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A Liberal Patriot Foreign Policy
Five pillars for America’s global strategy
When it comes to U.S. foreign policy, over the past twenty years it’s been the best of times and it’s been the worst of times.
On the one hand, it was a rough period: the 9/11 terrorist attacks, two long and inconclusive wars in Iraq and Afghanistan, a global financial crash, the increasing impact of climate change, and the COVID-19 pandemic all strained an international system already under pressure. A gated community mindset led to harsh anti-immigration measures in America and Europe, while illiberal political movements on the right and left rose in America came at a time when freedom in the world continued to recede.
At the same time, America’s overall economy doubled from around $11 trillion at the start of this century to nearly $24 trillion today. Technological progress and globalization produced major gains in the lives of ordinary Americans and lifted billions out of poverty overseas even though it created new political challenges at home and abroad. As economic gaps between haves and have-nots opened wider, some of the deadliest threats to Americans come from within: guns, drug abuse, and other social ills.
Step back for a moment from the daily discord in America’s politics and social media, though, and a more clinical and balanced picture of U.S. foreign policy emerges: an approach to the world that has some problems, yes, but still retains significant advantages over geopolitical rivals.
Freedom: Values remain a critical element in global competition, and America still holds an edge - as the war in Ukraine and ongoing protests in Iran attest. The contest of ideas remains central to today’s geopolitical competition, with some countries such as China touting their own political-economic system as a viable alternative to liberal democracy while others like Russia aim simply to tear down others. U.S. foreign policy needs to operate with a clear values framework, and America should be pragmatic about how it seeks to blend efforts to advance its values with traditional interests – all the more so when we’re in the midst of a global democratic recession and face strains on America’s democracy at home.
Security: Protecting Americans from threats remains a top priority, and to do that most Americans want their country to remained engaged in the world with partners. Accordingly, America needs a defense and security policy that matches its global responsibilities. Keeping citizens safe is still job number one for any democratic government, and the United States can do this effectively and efficiently only if it continues invest in its own defense and foster an unparalleled network of alliances and partnerships around the world.
Prosperity and Abundance: America’s still-unrivaled economic power should benefit ordinary Americans, but the U.S. government still needs to find ways to link America’s foreign policy with an abundance and prosperity agenda at home. Americans are looking to their leaders to boost our workers and companies at home by investing in our ability to compete with others in the world economy. America’s emerging national industrial policy has become a vital component of a pro-America foreign policy, one that’s come from the middle lane of America’s foreign policy debate rather than its extremes on right or left. As it advances this new national industrial policy, the United States should look to build economic ties with like-minded partners around the globe rather than dabble in nativism or protectionism.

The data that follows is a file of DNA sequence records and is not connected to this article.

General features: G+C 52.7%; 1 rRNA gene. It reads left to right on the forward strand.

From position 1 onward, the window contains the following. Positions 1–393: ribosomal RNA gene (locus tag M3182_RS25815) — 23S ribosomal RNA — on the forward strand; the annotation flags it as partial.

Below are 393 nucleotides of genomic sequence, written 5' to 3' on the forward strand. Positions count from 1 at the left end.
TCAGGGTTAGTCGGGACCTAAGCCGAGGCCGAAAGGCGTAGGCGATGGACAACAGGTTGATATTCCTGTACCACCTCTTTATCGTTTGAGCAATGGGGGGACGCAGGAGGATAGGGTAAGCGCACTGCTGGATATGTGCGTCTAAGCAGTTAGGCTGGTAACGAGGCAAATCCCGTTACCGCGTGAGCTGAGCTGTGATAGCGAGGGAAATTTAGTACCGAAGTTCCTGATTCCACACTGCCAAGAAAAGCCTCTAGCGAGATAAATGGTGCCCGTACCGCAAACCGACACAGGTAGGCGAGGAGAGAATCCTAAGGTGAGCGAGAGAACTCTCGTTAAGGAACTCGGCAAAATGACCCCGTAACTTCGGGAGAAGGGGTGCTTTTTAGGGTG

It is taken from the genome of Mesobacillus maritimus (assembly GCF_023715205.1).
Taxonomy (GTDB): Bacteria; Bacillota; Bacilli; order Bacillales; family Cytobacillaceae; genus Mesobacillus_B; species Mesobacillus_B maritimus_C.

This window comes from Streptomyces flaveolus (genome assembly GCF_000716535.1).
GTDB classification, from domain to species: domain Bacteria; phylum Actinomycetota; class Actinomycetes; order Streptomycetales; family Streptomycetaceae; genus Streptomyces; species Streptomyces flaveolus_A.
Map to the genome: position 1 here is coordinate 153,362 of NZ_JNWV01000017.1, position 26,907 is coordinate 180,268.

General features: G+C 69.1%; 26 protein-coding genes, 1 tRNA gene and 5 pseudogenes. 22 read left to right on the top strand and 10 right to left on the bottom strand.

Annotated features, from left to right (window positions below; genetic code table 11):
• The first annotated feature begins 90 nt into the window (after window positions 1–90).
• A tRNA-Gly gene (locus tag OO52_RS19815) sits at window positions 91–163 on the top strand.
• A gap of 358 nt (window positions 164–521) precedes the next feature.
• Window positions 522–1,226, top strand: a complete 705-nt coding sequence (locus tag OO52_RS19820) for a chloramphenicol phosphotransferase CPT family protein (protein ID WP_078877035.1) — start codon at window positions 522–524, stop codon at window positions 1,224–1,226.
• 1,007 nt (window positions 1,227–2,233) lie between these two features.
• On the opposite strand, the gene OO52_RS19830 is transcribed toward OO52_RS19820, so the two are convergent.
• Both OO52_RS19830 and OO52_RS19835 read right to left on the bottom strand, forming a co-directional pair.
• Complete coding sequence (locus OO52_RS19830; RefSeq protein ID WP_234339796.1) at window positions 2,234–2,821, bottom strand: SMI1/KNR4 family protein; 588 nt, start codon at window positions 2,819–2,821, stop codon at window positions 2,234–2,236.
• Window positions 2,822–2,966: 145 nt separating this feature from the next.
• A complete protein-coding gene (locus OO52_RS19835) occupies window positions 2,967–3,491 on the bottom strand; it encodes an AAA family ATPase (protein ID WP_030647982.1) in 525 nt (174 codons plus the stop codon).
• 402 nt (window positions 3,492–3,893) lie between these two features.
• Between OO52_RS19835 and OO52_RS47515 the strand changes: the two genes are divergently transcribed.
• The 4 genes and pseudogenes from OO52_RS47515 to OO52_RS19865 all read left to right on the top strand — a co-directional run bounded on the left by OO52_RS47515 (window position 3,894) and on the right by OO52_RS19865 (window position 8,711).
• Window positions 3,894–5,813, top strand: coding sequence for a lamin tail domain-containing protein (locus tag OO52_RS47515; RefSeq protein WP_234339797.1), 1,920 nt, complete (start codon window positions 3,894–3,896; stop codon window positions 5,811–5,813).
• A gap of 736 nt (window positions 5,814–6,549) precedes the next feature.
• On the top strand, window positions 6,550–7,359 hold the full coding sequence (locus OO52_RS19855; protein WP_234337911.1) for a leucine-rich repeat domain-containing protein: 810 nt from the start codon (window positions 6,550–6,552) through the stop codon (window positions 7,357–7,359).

Unity: Most Americans want to see their leaders work together to protect them from threats and give America’s workers and companies a competitive edge in the world. Too often, elite U.S. foreign policy debates result in bitter divisions that only confuse the American public and create openings for America’s competitors and adversaries in the world to meddle in our own politics. Instead, we should seek to widen the center lane of America’s foreign policy debate. After all, most Americans want to see their leaders work together to protect the country and give Americans a competitive edge in the world.
Solidarity: America’s leaders and foreign policy experts need to talk about global affairs in ways that connect with ordinary Americans. Political leaders and foreign policy experts need to speak more directly and clearly about U.S. foreign policy to wider audiences – not just fellow think-tankers and government officials. America likewise needs a shared national story, and this includes the need for America’s leaders to communicate a clear narrative about foreign policy that shows they recognize the deeper need for national solidarity felt by many Americans.
A foreign policy that adopts these principles can win political support at home and strengthen America’s position in the world. Conversely, a foreign policy that grants too much credence to voices on left and right who call for America to retreat behind its own borders will face bankruptcy gradually, then suddenly. That’s something neither America nor the world can afford given the challenges freedom, prosperity, and democracy now face.